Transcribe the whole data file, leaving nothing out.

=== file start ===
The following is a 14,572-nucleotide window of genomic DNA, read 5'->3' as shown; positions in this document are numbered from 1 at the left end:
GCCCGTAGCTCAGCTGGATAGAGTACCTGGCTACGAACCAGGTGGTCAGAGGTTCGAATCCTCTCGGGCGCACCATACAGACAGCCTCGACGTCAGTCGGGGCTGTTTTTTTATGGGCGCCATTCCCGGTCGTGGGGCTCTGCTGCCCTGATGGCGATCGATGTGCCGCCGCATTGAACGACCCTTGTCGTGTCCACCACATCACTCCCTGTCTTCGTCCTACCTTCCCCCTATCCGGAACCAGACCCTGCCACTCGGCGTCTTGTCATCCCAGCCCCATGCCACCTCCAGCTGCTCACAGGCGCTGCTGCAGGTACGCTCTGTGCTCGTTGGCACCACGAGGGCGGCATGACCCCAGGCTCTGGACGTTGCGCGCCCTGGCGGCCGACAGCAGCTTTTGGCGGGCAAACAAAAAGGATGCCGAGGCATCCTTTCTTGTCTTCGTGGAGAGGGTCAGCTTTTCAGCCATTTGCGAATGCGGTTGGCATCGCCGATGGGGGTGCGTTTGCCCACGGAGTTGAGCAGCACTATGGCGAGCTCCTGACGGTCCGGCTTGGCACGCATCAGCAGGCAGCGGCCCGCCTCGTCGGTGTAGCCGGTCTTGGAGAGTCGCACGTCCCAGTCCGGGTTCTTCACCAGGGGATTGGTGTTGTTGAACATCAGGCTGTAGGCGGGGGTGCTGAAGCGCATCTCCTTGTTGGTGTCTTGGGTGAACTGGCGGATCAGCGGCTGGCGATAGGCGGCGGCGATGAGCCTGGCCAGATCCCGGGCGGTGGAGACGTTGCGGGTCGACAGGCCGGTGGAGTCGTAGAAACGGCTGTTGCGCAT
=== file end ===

The following is a 14,572-nucleotide window of genomic DNA, read 5'->3' as shown; positions in this document are numbered from 1 at the left end:
GCCCGTAGCTCAGCTGGATAGAGTACCTGGCTACGAACCAGGTGGTCAGAGGTTCGAATCCTCTCGGGCGCACCATACAGACAGCCTCGACGTCAGTCGGGGCTGTTTTTTTATGGGCGCCATTCCCGGTCGTGGGGCTCTGCTGCCCTGATGGCGATCGATGTGCCGCCGCATTGAACGACCCTTGTCGTGTCCACCACATCACTCCCTGTCTTCGTCCTACCTTCCCCCTATCCGGAACCAGACCCTGCCACTCGGCGTCTTGTCATCCCAGCCCCATGCCACCTCCAGCTGCTCACAGGCGCTGCTGCAGGTACGCTCTGTGCTCGTTGGCACCACGAGGGCGGCATGACCCCAGGCTCTGGACGTTGCGCGCCCTGGCGGCCGACAGCAGCTTTTGGCGGGCAAACAAAAAGGATGCCGAGGCATCCTTTCTTGTCTTCGTGGAGAGGGTCAGCTTTTCAGCCATTTGCGAATGCGGTTGGCATCGCCGATGGGGGTGCGTTTGCCCACGGAGTTGAGCAGCACTATGGCGAGCTCCTGACGGTCCGGCTTGGCACGCATCAGCAGGCAGCGGCCCGCCTCGTCGGTGTAGCCGGTCTTGGAGAGTCGCACGTCCCAGTCCGGGTTCTTCACCAGGGGATTGGTGTTGTTGAACATCAGGCTGTAGGCGGGGGTGCTGAAGCGCATCTCCTTGTTGGTGTCTTGGGTGAACTGGCGGATCAGCGGCTGGCGATAGGCGGCGGCGATGAGCCTGGCCAGATCCCGGGCGGTGGAGACGTTGCGGGTCGACAGGCCGGTGGAGTCGTAGAAACGGCTGTTGCGCAT